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TripAdvisor’s 2011 Travelers’ Choice Awards

4 May

I am a huge fan of TripAdvisor and other forums like it. It think it provides a great opportunity for travelers and vacation planners to connect and get real-time advice. In fact, I never plan a trip without checking in with the folks on the local forums at lease 5-10 times!

Yesterday, TripAdvisor announced its 2011 Travelers’ Choice Destinations winners, which honors travelers’ favorite places to visit around the world. If you’re looking to take a trip this summer, check out the list to get some inspiration!

The winning destinations include 337 vacation hot spots from around the world, including lists in the United States, Europe, the Caribbean & Mexico, Central & South America, Asia, India, South Pacific, Canada, Africa, United Kingdom, France, Italy, Germany and Spain. The list is pulled together by millions of real, unbiased opinions from TripAdvisor users.

Some highlights from the list include:

2011 Travelers’ Choice World Destinations:
1. Cape Town, South Africa
2. Sydney, Australia
3. Machu Picchu, Peru

2011 Travelers’ Choice U.S. Destinations:

1. New York City, New York

2. Honolulu, Hawaii

3. San Francisco, California

Check out the full list of winners here and be sure to let me know if this list was helpful in choosing your next vacation destination.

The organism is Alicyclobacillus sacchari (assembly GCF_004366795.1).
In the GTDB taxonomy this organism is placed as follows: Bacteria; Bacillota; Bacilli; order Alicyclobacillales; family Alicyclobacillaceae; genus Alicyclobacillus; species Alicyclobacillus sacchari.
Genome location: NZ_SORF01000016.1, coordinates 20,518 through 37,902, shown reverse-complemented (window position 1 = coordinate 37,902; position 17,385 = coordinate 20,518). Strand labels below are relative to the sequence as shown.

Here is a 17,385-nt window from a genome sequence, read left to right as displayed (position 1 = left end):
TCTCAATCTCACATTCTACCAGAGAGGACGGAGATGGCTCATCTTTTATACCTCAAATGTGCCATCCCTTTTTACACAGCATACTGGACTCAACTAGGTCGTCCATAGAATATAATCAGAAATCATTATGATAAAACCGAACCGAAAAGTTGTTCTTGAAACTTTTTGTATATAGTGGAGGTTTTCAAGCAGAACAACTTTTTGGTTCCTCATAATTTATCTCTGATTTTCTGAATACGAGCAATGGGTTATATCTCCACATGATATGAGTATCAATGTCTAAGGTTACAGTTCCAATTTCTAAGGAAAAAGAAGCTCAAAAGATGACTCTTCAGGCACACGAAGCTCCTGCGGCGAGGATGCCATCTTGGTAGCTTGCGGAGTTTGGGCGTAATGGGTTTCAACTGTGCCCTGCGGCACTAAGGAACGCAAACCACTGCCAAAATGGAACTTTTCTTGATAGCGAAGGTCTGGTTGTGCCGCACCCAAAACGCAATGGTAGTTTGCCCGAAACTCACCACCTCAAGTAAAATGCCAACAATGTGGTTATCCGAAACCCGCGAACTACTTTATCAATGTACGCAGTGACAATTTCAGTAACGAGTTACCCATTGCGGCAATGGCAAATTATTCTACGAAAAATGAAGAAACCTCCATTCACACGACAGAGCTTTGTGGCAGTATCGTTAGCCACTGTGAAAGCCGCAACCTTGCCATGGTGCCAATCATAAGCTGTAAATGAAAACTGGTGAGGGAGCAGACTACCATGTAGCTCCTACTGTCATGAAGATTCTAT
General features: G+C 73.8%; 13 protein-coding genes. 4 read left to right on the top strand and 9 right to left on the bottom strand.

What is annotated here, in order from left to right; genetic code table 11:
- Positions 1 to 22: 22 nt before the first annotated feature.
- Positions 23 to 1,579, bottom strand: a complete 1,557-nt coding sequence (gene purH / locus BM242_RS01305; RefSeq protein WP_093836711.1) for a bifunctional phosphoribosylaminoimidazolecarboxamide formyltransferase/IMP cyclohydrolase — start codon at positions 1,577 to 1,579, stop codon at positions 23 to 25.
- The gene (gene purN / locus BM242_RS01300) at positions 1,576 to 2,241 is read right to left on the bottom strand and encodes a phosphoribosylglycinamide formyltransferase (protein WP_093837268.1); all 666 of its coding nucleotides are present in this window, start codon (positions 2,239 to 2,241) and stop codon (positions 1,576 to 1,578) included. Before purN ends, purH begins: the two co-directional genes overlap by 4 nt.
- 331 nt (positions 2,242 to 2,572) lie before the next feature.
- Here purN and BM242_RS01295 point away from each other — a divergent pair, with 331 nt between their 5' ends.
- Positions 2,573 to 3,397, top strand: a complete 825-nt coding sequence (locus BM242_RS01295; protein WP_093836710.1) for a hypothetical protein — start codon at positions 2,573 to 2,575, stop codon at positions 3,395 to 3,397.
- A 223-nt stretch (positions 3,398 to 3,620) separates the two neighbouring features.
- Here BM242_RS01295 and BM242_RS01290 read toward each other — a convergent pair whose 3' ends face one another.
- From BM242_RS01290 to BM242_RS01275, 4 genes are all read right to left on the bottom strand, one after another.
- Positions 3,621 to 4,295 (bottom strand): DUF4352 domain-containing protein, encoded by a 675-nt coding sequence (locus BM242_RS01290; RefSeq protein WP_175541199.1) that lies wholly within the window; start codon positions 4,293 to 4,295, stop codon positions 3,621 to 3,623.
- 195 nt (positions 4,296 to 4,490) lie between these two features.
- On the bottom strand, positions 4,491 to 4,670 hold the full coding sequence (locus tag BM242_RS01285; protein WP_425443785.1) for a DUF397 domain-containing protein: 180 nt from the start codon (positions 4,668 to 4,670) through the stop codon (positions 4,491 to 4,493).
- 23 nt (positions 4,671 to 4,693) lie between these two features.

Happy Planning!

Helpful Tip: Airlines that allow you to hold fares for little to no cost until you’re ready to book!

14 Apr

View of American Airlines' booking page which allows you to hold fares

Last winter when I was looking to book my annual winter getaway, I discovered an awesome little tool on American Airlines’ website that allows you to hold a fare, for no cost, for up to 24 hours! This little trick allowed me to price out my trip and research other destinations without the pressure of having to make a decision out of fear of losing the lowest possible price. I figured this was something other airlines offered as well but didn’t know too much until I came across a recent article from Airfarewatchdog.com.

 

Turns out, lots of airlines allow you to take advantage of the best possible fare, without thinking twice. So helpful for those who aren’t always able to act on impulse!!

From Airfarewatchdog.com: